Low-dose-rate brachytherapy monotherapy at the Mayo Clinic

A clinical research team from the Mayo Clinic (Routman et al.) has reported 10-year oncological results on 974 consecutive low- and intermediate-risk patients treated with low-dose-rate brachytherapy monotherapy (using iodine-125 seeds) from 1998 to 2013.

Patients were treated as follows:

  • 90 percent of the prostate received an average (median) dose of 159 Gy with iodine-125 seeds
  • 26 percent of patients received some ADT (mainly to shrink the prostate)

Patient characteristics were as follows:

  • 783/974 patients (80 percent) had a Gleason score of 3 + 3  = 6.
  • 153 /974 patients (16 percent) had a Gleason score of 3 + 4 = 7.
  • 38/ 974 patients (4 percent) had a Gleason score of 4 + 3 = 7.
  • 24/974 patients (2.5 percent) had a clinical stage of cT2b or cT2c.
  • 93/974 patients (10 percent) had a PSA level of ≥ 10 ng/ml.
  • 693/974 patients (71 percent) met criteria for low-risk disease.
  • 281/974 (29 percent) met c riteria for intermediate-risk disease.

While the research team did not routinely collect data on the percent of positive biopsy cores, they did define an “unfavorable intermediate-risk” cohort as having Gleason 4 + 3 or multiple intermediate risk factors.

With median follow-up of 6 years, there were only 45 cases of biochemical failure, and 10 deaths from any cause. The 10-year biochemical recurrence-free survival was:

  • 85 percent overall
    • 90 percent among low-risk men
    • 74 percent among intermediate-risk men

The following hazard ratios were significant on multivariate analysis:

  • Gleason score 4 + 3: 7.0
  • Use of ADT: 0.3
  • PSA (per unit increase): 1.17
  • Unfavorable intermediate risk: 3.75

Predominant Gleason pattern 4 also affected the rate of distant metastases and prostate cancer-specific survival. Use of ADT did not. Local recurrence was only 2 percent.

Radiation dose was consistently escalated, so the effect of dose differences failed to meet statistical significance. Patient selection has changed over the years. Low-risk men are now routinely steered towards active surveillance. Multiparametric MRI is now used to stage intermediate-risk candidates in order to find those among whom cancer is likely to have escaped the prostate capsule or penetrated the seminal vesicles — those patients may be offered multimodal radiation with both external beam therapy and a brachy boost. While use of monotherapy was rare among those with a Gleason score of 4 + 3 = 7, it is probably much rarer today. Monotherapy seems to be sufficient in favorable intermediate-risk men.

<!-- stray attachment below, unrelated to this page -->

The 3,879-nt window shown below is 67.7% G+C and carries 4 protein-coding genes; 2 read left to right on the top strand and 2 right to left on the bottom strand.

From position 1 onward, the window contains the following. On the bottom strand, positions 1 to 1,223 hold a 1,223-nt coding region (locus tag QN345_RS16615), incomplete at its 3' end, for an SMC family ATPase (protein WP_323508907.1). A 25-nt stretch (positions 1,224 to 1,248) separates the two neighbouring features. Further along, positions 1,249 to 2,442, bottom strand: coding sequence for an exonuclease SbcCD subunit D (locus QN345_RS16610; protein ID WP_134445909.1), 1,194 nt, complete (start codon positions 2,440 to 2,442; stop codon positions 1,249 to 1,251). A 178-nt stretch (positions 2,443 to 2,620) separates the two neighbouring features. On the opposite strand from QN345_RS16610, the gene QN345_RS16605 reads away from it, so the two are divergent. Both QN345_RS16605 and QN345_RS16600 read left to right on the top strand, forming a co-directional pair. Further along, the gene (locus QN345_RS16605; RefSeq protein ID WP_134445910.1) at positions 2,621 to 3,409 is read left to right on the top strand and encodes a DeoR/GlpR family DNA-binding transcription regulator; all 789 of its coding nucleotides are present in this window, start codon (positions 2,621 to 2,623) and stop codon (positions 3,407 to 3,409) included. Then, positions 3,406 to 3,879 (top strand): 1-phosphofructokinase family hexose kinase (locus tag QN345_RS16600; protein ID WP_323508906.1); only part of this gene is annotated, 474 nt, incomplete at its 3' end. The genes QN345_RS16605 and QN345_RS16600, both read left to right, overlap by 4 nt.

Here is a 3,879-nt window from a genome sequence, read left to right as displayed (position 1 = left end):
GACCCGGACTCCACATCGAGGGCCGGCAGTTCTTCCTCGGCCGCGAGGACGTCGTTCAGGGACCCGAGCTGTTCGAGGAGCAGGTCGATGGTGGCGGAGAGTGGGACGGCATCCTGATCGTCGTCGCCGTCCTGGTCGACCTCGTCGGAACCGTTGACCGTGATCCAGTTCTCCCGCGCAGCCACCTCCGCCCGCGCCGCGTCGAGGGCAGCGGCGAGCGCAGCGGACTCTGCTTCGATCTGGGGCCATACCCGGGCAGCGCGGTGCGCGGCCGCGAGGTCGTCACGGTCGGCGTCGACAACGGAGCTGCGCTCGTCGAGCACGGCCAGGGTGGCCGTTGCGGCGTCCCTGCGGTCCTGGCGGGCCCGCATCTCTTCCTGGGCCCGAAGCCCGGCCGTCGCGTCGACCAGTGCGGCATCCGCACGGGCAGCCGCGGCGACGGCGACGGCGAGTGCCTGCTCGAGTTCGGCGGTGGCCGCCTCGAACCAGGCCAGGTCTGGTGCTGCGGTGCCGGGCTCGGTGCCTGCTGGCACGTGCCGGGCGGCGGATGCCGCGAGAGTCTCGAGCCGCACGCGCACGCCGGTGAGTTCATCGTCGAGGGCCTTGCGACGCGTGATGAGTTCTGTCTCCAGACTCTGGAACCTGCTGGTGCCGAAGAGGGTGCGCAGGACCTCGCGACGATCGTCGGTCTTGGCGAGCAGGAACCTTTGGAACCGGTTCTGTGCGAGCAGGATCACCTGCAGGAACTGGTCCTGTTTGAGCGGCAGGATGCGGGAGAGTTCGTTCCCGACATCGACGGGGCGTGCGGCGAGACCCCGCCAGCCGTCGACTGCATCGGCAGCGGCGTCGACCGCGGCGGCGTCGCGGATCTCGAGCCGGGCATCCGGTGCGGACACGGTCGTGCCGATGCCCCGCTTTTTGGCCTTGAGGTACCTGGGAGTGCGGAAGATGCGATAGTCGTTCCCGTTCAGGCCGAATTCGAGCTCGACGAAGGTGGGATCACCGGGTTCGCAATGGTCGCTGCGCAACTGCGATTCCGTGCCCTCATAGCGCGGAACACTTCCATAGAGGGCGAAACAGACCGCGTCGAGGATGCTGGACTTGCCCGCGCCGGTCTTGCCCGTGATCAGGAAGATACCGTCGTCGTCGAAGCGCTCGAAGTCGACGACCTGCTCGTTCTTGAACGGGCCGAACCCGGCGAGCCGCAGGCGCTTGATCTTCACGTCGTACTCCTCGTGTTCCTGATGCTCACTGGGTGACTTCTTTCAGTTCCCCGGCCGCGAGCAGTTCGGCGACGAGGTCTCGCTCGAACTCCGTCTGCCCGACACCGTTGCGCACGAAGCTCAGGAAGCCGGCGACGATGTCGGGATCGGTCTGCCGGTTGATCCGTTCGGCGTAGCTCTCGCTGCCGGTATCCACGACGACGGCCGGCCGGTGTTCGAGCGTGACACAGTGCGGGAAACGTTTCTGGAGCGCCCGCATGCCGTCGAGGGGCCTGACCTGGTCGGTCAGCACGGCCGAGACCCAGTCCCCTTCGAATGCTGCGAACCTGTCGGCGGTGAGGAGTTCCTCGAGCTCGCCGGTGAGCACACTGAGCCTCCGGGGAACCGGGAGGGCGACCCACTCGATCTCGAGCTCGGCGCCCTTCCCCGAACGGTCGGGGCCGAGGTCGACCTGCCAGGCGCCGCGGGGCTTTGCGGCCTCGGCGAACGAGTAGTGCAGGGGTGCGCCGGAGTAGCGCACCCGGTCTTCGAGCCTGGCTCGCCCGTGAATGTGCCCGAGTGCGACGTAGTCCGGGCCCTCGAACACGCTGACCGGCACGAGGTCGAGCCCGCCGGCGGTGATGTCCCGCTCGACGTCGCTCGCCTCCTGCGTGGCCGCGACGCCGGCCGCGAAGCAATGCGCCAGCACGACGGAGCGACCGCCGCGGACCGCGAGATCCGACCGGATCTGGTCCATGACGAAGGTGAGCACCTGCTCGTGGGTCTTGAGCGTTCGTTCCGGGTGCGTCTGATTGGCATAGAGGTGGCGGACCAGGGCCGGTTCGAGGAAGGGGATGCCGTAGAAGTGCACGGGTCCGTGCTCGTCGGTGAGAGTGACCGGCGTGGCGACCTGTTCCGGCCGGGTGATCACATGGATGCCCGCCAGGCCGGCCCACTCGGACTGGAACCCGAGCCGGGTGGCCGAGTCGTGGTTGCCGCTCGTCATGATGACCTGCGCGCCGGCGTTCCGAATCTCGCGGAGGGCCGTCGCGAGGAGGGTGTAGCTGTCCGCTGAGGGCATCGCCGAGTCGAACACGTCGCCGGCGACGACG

This study had similar results to those reported by the Cleveland Clinic (see this link). It also affirms that monotherapy is all that’s needed for favorable intermediate-risk (see this link), and that brachy boost therapy is needed for unfavorable intermediate-risk patients (see this link). These are reflected in current guidelines (see this link). The use of ADT beyond cytoreduction does not seem to be necessary, at least in high-risk men receiving brachy boost therapy (see this link). This study did not address the toxicity of brachytherapy, which should be discussed with one’s brachytherapist.

Editorial note: This commentary was written by Allen Edel for The “New” Prostate Cancer InfoLink. We thank the senior author, Dr. Brian Davis of the Mayo Clinic, for providing Allen with a copy of the full text of this study.


3 Responses

  1. No percentages are give for ED and other sexual dysfunction. The low-risk Gleason 6 may or may not have needed treatment. The exclusion of information is sometimes a problem when looking at studies and reports.

  2. This study focused on oncological outcomes and did not report any toxicity outcomes at all. But I agree that ED and sexual dysfunction are critically important, yet are often overlooked. The author notes that low-risk men are now routinely steered towards active surveillance.

  3. Some facts about LDR brachytherapy (permanent radioactive seed implant):

    This procedure implants about 60 to 125 radioactive seeds in the prostate, sometimes resulting in urinary problems. The patient will literally become radioactive for months and up to 2 years. The patient may set off radiation alarms at airports, seaports, and border checkpoints. He will also be required to use a condom initially, and to have no close contact with pregnant women, infants, children, and young pets for months or longer. Occasionally he may even eject dangerous radioactive seeds during sexual activity or urination.

    He will also be required to carry a card in his wallet stating he is radioactive. If he dies, cremation may be a big problem because of the radioactive seeds. Anesthesia and a catheter will also be required. Brachytherapy has a probability of ED.

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